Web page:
The fact that these are known today by Liberal-Progressive Constitutional scholars as “negative” rights is positively Orwellian. The phrase suggests that the “negative” rights in the Constitution in some way limits the ordinary citizen’s pursuit of happiness since it tells the government what it can not do. The President himself sees this as a flaw in the structure of the Constitution since it doesn’t empower the government to take “positive” steps to do things “for” the citizenry.

To borrow one of his own favorite phrases, let me make one thing perfectly clear, Mr. President: We already spread the wealth around, and have been spreading it around for over 200 years. We, as a nation, have done so without your help or any guidance from the government.

Wealth is redistributed every time a business makes a payroll, or pays an invoice for its inventory.

Every charitable donation spreads wealth from one person to another who is in need.

When a family goes out to dinner, wealth flows out of their pocket and ends up in the pockets of the restaurant owner, who then pays his waiters and waitresses, cooks, dishwashers and of course his landlord gets a share. The guys who print his menus or plow the snow from his parking lot, or the utilities that provides power for his heating, cooling, lighting and for the ovens that cooked the food benefit from his redistribution of the wealth that the family that chose his restaurant paid for their meals.

In each illustration, the wealth being redistributed is being offset by the receipt of a benefit. Labor is exchanged for a share of those monetary resources in the case of the employees. In the case of his distributors, the owner receives fresh food. In exchange for his utility payments, the restauranteur has light to see his customers, and insure that the food they have ordered is cooked properly.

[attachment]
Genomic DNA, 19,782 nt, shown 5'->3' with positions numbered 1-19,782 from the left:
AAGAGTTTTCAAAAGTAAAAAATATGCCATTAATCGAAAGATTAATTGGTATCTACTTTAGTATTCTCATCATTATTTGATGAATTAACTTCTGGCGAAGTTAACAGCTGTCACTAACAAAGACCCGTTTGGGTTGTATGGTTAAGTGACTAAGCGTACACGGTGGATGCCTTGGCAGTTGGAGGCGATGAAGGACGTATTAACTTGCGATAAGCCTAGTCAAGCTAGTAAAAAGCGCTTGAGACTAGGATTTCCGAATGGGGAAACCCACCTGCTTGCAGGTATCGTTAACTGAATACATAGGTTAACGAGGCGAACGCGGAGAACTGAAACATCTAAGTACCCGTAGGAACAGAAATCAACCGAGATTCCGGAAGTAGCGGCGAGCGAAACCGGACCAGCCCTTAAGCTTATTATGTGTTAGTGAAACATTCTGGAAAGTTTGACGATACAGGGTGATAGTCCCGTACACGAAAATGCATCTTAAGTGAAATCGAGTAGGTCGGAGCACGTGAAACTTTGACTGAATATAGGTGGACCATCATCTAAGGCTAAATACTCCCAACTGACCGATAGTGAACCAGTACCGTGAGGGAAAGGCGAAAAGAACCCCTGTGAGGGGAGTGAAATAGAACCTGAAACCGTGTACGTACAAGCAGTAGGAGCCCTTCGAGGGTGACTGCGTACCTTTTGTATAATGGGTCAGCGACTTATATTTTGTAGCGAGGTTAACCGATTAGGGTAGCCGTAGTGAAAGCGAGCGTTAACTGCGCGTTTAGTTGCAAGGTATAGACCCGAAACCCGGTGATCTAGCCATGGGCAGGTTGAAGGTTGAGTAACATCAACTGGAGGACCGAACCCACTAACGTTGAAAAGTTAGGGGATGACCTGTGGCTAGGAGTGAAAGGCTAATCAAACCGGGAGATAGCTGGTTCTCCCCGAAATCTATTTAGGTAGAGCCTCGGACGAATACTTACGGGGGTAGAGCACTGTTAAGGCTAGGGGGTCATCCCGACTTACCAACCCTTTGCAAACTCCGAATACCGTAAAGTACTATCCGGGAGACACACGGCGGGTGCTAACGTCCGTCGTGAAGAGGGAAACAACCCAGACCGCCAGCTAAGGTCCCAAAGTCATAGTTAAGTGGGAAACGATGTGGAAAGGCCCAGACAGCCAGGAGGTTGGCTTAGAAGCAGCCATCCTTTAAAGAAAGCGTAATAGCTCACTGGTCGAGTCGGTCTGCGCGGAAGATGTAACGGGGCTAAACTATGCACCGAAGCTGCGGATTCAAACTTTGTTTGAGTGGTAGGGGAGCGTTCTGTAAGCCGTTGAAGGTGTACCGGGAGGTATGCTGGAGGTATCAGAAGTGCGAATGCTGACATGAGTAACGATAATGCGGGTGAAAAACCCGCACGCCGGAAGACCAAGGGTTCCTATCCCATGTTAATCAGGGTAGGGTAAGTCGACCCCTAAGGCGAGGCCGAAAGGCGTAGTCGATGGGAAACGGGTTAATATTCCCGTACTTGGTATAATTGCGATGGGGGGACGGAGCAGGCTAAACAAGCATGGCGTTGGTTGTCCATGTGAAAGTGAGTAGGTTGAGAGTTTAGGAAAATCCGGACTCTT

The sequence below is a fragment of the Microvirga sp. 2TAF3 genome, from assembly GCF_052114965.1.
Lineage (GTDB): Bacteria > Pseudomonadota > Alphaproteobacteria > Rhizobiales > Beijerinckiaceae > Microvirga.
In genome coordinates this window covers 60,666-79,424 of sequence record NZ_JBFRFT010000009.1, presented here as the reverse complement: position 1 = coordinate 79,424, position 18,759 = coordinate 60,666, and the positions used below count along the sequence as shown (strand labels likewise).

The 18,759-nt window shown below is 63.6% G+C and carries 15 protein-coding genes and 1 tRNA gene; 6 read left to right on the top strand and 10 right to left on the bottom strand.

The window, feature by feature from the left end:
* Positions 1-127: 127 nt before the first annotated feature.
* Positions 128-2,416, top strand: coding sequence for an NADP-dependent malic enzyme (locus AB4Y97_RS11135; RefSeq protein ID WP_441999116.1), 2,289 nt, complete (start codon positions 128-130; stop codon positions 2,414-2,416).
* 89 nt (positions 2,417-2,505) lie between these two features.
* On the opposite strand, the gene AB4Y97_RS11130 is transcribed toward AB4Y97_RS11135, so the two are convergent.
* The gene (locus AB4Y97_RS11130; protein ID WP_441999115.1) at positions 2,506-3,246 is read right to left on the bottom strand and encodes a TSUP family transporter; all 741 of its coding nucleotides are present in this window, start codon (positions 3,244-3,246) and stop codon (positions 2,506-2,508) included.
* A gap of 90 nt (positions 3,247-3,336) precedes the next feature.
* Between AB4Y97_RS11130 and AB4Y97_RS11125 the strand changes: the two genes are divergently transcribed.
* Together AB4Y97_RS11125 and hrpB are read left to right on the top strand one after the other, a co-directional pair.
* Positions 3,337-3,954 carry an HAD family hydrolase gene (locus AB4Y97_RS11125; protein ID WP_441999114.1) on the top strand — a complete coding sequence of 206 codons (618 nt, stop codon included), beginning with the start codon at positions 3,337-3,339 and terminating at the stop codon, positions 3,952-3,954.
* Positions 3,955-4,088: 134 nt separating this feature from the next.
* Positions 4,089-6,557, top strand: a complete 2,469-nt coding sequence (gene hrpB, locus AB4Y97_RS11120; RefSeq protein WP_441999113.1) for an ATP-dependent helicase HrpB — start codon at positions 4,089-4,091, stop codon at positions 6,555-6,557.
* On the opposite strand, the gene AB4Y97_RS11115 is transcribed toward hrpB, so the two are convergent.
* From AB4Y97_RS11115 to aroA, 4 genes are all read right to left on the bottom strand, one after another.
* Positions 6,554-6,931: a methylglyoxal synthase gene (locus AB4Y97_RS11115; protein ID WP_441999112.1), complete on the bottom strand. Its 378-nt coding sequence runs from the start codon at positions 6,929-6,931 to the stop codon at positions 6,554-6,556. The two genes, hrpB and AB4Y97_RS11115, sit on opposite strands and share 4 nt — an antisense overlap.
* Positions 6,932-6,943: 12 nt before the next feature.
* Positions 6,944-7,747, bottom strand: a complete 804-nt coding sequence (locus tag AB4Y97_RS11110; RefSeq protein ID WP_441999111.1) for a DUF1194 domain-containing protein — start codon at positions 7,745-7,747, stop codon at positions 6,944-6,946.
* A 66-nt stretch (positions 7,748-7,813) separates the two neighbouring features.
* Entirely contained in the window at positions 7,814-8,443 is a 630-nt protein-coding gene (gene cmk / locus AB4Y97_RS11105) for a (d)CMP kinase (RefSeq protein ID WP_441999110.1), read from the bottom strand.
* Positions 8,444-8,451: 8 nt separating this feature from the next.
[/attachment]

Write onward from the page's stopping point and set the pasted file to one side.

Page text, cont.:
Only charity offers no compensating benefit to the giver, other than a feeling of having done something good, moral and principled.

Now would be a good time to ask a question: When you pay your taxes, do you feel good, moral or principled? Or do you feel something more akin to having been mugged?

Are you following these concepts, Mr. President? There will be a test, so perhaps you should take notes. The test is scheduled for November 2012.

On the other hand, perhaps the President should make his concept of “spreading the wealth” a bit clearer. Does “spreading the wealth”, in his world view, only occur if the government is spreading it around? Does the concept only work if the government decides who will be the recipients of our coerced largesse? Or does he mentally lump governmental outlays into the “charity” category, never expecting any value in exchange for his redistribution of someone else’s wealth? Other than votes in the next election, of course.

The best approach to “spreading the wealth” is by removing government from the process, since the government itself is the largest single impediment to efficient and effective allocation of private resources.

The phrase “private resources” is not a typo. Every single dollar that circulates is someone’s private property. It is not something that the government generously allows us to keep. It is ours and it is we who allow the government to use some of it to do the business of government as efficiently and economically as possible. At least that’s the theory.

Before anyone’s head explodes from seeing the words “government”, “efficiently” and “economically” in a single sentence, please remember we are discussing a theory.

The inescapable conclusion that we must come to is that to maximize the redistribution of wealth in this country, massive layoffs are needed. In the public sector. Elected, appointed and civil service. Once all those folks are furloughed, America can get its economy back on track, which will do more to improve every citizen’s wealth than any government program ever could.

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About Jim Yardley

Retired after 30 years as a financial controller for a variety of manufacturing firms, a two-tour Vietnam veteran, and independent voter.
Gallery | This entry was posted in Economy, Government Spending, Political Doubletalk, Uncategorized. Bookmark the permalink.

One Response to The Right Way to “Spread the Wealth Around”

  1. Dave Benz says:

    Excellent writing. Very clear thinking.
    Thank you, and keep writing.